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Turkey, a member of NATO along with the United States, for years was regarded as a moderate Muslim nation with Western leanings.

But it recently has taken a sharp turn toward full-blown Islamic law and persecution of non-Muslims.

It just got worse, with a statement from a high government official that Turkey wants all governments across Europe to criminalize “Islamophobia,” which would include any negative comment about the religion.

The report comes from Uzay Bulut, a journalist from Turkey who has worked with the Haym Salomon Center. She’s currently based in Washington and writes at the Gatestone Institute.

She wrote in a recent report for the Foundation for Political, Economic and Social Research that Turkish Foreign Minister Mevlut Çavuşoğlu called on EU governments to criminalize “Islamophobia.”

Her report quoted him saying, “There is no ideology or terminology called ‘Islamism’; There is only one Islam and it means ‘peace.'”

She pointed out that it is salaam that means peace, not Islam, which means submission.

She wrote, “Urging all politicians to recognize Islamophobia as ‘a hate crime and a form of racism’ in their constitutions, Çavuşoğlu accused European judiciaries of applying a double standard by not paying as much attention to Islamophobia as they do to anti-Semitism.”

There is nothing new about his views, the report said.

In fact, the supremacy of Islam is taught in the Quran, which states, “It is He who has sent His Messenger with guidance and the religion of truth to manifest it over all religion.”

The writer suggested that Turkish officials be reminded of the nation’s history.

“Non-Muslims in Turkey have been exposed to severe persecution and attempts at annihilation, such as the 1914-1923 Christian genocide; the 1941-1942 conscription of the ‘twenty classes,’ of all male Christians and Jews, including the elderly and mentally ill; and the 1942 Wealth Tax, which aimed to impoverish non-Muslims and transfer their wealth to Muslims,” she explained. “Today, only 0.2 percent of Turkey’s population of nearly 80 million is Christian or Jewish.”

Her report said there are fewer than 2,000 Greeks left in Istanbul, after they were “murdered, deported or forced to flee severe persecution” over the years.

Some 1.5 million Armenians were killed during Turkey’s 1915 genocide, and since then, they have been targeted with the seizure of property and other assets, the report said.

The nation has systematically discriminated against Jews for generations.

“The laws that excluded Jews and other non-Muslim citizens from certain occupations in the 1920s and blocked the Jews’ freedom of movement; the 1934 anti-Jewish pogrom in eastern Thrace, and the continued anti-Jewish hate speech in the Turkish media and certain political circles are among the forms of persecution and discrimination against Jewish citizens of Turkey,” she wrote.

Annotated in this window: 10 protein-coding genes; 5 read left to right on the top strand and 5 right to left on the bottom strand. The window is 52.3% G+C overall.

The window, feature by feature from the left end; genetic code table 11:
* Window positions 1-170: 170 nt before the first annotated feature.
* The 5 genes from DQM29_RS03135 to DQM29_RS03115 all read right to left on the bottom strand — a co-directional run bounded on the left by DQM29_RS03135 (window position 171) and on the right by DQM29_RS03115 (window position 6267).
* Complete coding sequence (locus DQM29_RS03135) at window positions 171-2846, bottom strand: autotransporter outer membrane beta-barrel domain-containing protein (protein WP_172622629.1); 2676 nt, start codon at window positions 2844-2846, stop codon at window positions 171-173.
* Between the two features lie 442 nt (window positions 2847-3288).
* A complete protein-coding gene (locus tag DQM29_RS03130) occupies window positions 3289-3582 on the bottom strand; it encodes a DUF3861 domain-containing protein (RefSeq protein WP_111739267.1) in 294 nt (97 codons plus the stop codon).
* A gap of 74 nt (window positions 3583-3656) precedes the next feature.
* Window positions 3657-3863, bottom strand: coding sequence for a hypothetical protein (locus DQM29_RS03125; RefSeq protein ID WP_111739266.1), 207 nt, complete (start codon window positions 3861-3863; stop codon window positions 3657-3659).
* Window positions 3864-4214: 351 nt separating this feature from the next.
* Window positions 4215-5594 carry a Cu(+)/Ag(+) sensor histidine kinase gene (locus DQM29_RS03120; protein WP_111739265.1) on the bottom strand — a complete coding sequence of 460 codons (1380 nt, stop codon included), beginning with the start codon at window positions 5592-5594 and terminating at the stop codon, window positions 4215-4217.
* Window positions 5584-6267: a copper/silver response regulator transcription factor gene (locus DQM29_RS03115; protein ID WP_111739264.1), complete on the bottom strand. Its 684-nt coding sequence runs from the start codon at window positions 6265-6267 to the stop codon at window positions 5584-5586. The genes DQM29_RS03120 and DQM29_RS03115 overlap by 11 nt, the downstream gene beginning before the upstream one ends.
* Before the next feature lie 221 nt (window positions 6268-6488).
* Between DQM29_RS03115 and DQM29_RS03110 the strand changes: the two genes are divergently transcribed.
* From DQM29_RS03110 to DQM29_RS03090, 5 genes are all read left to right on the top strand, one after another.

As for Assyrian Christians in Turkey?

They “suffered forced evictions, mass displacement and the burning down of their homes and villages, abductions (including of priests,) forced conversions to Islam through rape and forced marriage, and murder. These pressures, and other insidious forms of persecution and discrimination, have decimated the community.”

Even now, the government and Muslim Kurds “continue to seize their lands and property illegally,” she wrote.

Protestant Christians are not considered a “legal entity” in Turkey and are deprived of the right to establish and maintain places of worship.

And they are targeted with “hate crimes and speech, verbal and physical attacks and workplace discrimination.”

Yazidis are simply not recognized as having religion, she wrote.

It’s actually been since about the 11th century that Turks “seem to have had a tradition … of being unneighborly to non-Muslims,” she wrote.

“The West needs to be reminded that this tradition is alive and well in modern Turkey,” she said.

“Çavuşoğlu, in his talk against Islamophobia, did not mention the atrocities committed by radical Islamists in Europe. Those abuses are at the root of the debate about how to tackle the calls to violence in Islam without hampering the civil liberties of law-abiding Muslims. By proposing to block all criticism of Islam on the grounds that it is ‘extremist, anti-immigrant, xenophobic and Islamophobic,’ Çavuşoğlu is revealing that he would welcome banning free speech to protect a religious ideology,” her warning said.

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